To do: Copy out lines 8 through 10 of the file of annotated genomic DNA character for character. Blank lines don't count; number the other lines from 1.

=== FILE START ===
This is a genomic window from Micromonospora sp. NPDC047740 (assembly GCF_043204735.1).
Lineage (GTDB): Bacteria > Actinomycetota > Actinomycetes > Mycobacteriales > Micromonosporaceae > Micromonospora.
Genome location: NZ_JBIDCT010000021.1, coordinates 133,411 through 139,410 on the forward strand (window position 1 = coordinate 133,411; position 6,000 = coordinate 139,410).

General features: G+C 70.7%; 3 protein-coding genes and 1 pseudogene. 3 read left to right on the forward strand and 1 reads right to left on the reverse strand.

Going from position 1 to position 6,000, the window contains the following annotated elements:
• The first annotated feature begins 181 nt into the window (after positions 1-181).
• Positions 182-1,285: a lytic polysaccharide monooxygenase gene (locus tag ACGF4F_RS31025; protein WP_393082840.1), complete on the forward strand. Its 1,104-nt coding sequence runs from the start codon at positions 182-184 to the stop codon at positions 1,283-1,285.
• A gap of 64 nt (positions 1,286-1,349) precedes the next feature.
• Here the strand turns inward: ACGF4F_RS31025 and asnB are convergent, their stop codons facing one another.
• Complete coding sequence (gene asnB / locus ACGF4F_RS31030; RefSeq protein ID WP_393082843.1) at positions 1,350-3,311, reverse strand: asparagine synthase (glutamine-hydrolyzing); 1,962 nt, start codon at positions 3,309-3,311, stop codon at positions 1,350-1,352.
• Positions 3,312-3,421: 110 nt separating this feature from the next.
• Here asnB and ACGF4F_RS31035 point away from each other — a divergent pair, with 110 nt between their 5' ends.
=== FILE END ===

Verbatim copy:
• A gap of 64 nt (positions 1,286-1,349) precedes the next feature.
• Here the strand turns inward: ACGF4F_RS31025 and asnB are convergent, their stop codons facing one another.
• Complete coding sequence (gene asnB / locus ACGF4F_RS31030; RefSeq protein ID WP_393082843.1) at positions 1,350-3,311, reverse strand: asparagine synthase (glutamine-hydrolyzing); 1,962 nt, start codon at positions 3,309-3,311, stop codon at positions 1,350-1,352.